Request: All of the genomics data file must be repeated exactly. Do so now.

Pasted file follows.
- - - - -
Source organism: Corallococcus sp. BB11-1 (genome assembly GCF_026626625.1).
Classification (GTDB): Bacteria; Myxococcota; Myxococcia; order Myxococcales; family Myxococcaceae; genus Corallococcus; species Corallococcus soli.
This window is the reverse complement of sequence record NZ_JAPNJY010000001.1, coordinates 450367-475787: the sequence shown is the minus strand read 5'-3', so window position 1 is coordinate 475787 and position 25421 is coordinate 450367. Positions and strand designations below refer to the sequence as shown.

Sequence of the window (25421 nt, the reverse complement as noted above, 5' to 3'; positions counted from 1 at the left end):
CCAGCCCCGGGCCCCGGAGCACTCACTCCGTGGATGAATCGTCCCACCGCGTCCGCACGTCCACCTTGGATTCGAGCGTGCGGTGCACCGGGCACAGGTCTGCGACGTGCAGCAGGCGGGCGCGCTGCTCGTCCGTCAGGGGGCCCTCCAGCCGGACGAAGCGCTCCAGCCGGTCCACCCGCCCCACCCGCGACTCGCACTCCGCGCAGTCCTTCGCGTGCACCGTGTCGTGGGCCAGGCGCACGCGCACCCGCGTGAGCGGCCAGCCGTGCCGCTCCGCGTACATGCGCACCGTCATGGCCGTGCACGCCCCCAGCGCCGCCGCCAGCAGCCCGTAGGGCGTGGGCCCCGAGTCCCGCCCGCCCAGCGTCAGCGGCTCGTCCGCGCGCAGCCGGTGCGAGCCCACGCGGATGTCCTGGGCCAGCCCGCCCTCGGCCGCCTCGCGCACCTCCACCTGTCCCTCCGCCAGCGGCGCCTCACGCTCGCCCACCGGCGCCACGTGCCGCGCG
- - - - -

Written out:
Source organism: Corallococcus sp. BB11-1 (genome assembly GCF_026626625.1).
Classification (GTDB): Bacteria; Myxococcota; Myxococcia; order Myxococcales; family Myxococcaceae; genus Corallococcus; species Corallococcus soli.
This window is the reverse complement of sequence record NZ_JAPNJY010000001.1, coordinates 450367-475787: the sequence shown is the minus strand read 5'-3', so window position 1 is coordinate 475787 and position 25421 is coordinate 450367. Positions and strand designations below refer to the sequence as shown.

Sequence of the window (25421 nt, the reverse complement as noted above, 5' to 3'; positions counted from 1 at the left end):
CCAGCCCCGGGCCCCGGAGCACTCACTCCGTGGATGAATCGTCCCACCGCGTCCGCACGTCCACCTTGGATTCGAGCGTGCGGTGCACCGGGCACAGGTCTGCGACGTGCAGCAGGCGGGCGCGCTGCTCGTCCGTCAGGGGGCCCTCCAGCCGGACGAAGCGCTCCAGCCGGTCCACCCGCCCCACCCGCGACTCGCACTCCGCGCAGTCCTTCGCGTGCACCGTGTCGTGGGCCAGGCGCACGCGCACCCGCGTGAGCGGCCAGCCGTGCCGCTCCGCGTACATGCGCACCGTCATGGCCGTGCACGCCCCCAGCGCCGCCGCCAGCAGCCCGTAGGGCGTGGGCCCCGAGTCCCGCCCGCCCAGCGTCAGCGGCTCGTCCGCGCGCAGCCGGTGCGAGCCCACGCGGATGTCCTGGGCCAGCCCGCCCTCGGCCGCCTCGCGCACCTCCACCTGTCCCTCCGCCAGCGGCGCCTCACGCTCGCCCACCGGCGCCACGTGCCGCGCG